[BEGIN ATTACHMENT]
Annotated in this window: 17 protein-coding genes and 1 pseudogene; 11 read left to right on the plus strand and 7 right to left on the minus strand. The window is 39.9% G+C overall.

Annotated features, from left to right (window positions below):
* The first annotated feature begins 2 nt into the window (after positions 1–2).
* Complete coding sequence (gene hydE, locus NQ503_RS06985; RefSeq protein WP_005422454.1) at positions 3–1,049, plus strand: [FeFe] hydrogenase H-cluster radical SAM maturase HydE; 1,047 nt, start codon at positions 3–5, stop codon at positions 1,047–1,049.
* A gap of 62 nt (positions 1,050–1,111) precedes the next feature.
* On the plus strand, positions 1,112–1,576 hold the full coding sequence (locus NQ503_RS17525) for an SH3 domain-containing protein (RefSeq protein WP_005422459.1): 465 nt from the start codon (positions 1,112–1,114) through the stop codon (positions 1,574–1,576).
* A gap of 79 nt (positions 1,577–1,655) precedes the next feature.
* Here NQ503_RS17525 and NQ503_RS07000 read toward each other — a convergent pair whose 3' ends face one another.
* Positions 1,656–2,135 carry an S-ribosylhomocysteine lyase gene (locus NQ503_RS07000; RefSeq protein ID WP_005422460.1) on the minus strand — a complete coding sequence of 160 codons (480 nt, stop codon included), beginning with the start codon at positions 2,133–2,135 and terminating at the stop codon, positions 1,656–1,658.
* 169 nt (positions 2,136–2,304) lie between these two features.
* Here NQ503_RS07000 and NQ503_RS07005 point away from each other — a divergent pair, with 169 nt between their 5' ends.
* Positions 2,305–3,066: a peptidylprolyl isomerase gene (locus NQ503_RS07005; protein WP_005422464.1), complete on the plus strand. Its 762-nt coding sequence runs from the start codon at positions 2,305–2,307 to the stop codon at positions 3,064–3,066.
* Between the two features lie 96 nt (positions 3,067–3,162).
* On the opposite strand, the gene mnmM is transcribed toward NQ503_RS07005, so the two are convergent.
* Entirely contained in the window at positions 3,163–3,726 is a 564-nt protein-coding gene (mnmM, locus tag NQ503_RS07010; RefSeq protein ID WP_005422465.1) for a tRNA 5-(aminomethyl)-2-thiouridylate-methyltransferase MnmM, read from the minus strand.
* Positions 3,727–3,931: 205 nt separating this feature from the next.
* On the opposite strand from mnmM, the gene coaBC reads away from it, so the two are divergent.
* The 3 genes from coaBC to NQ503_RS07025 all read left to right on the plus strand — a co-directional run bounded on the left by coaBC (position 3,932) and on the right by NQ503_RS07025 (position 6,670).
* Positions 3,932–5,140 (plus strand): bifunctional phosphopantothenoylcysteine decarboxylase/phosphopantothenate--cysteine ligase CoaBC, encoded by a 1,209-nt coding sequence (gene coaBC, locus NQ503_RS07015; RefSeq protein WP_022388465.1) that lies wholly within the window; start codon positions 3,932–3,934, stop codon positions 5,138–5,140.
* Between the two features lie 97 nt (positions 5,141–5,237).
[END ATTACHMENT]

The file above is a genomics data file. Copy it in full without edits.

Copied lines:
Annotated in this window: 17 protein-coding genes and 1 pseudogene; 11 read left to right on the plus strand and 7 right to left on the minus strand. The window is 39.9% G+C overall.

Annotated features, from left to right (window positions below):
* The first annotated feature begins 2 nt into the window (after positions 1–2).
* Complete coding sequence (gene hydE, locus NQ503_RS06985; RefSeq protein WP_005422454.1) at positions 3–1,049, plus strand: [FeFe] hydrogenase H-cluster radical SAM maturase HydE; 1,047 nt, start codon at positions 3–5, stop codon at positions 1,047–1,049.
* A gap of 62 nt (positions 1,050–1,111) precedes the next feature.
* On the plus strand, positions 1,112–1,576 hold the full coding sequence (locus NQ503_RS17525) for an SH3 domain-containing protein (RefSeq protein WP_005422459.1): 465 nt from the start codon (positions 1,112–1,114) through the stop codon (positions 1,574–1,576).
* A gap of 79 nt (positions 1,577–1,655) precedes the next feature.
* Here NQ503_RS17525 and NQ503_RS07000 read toward each other — a convergent pair whose 3' ends face one another.
* Positions 1,656–2,135 carry an S-ribosylhomocysteine lyase gene (locus NQ503_RS07000; RefSeq protein ID WP_005422460.1) on the minus strand — a complete coding sequence of 160 codons (480 nt, stop codon included), beginning with the start codon at positions 2,133–2,135 and terminating at the stop codon, positions 1,656–1,658.
* 169 nt (positions 2,136–2,304) lie between these two features.
* Here NQ503_RS07000 and NQ503_RS07005 point away from each other — a divergent pair, with 169 nt between their 5' ends.
* Positions 2,305–3,066: a peptidylprolyl isomerase gene (locus NQ503_RS07005; protein WP_005422464.1), complete on the plus strand. Its 762-nt coding sequence runs from the start codon at positions 2,305–2,307 to the stop codon at positions 3,064–3,066.
* Between the two features lie 96 nt (positions 3,067–3,162).
* On the opposite strand, the gene mnmM is transcribed toward NQ503_RS07005, so the two are convergent.
* Entirely contained in the window at positions 3,163–3,726 is a 564-nt protein-coding gene (mnmM, locus tag NQ503_RS07010; RefSeq protein ID WP_005422465.1) for a tRNA 5-(aminomethyl)-2-thiouridylate-methyltransferase MnmM, read from the minus strand.
* Positions 3,727–3,931: 205 nt separating this feature from the next.
* On the opposite strand from mnmM, the gene coaBC reads away from it, so the two are divergent.
* The 3 genes from coaBC to NQ503_RS07025 all read left to right on the plus strand — a co-directional run bounded on the left by coaBC (position 3,932) and on the right by NQ503_RS07025 (position 6,670).
* Positions 3,932–5,140 (plus strand): bifunctional phosphopantothenoylcysteine decarboxylase/phosphopantothenate--cysteine ligase CoaBC, encoded by a 1,209-nt coding sequence (gene coaBC, locus NQ503_RS07015; RefSeq protein WP_022388465.1) that lies wholly within the window; start codon positions 3,932–3,934, stop codon positions 5,138–5,140.
* Between the two features lie 97 nt (positions 5,141–5,237).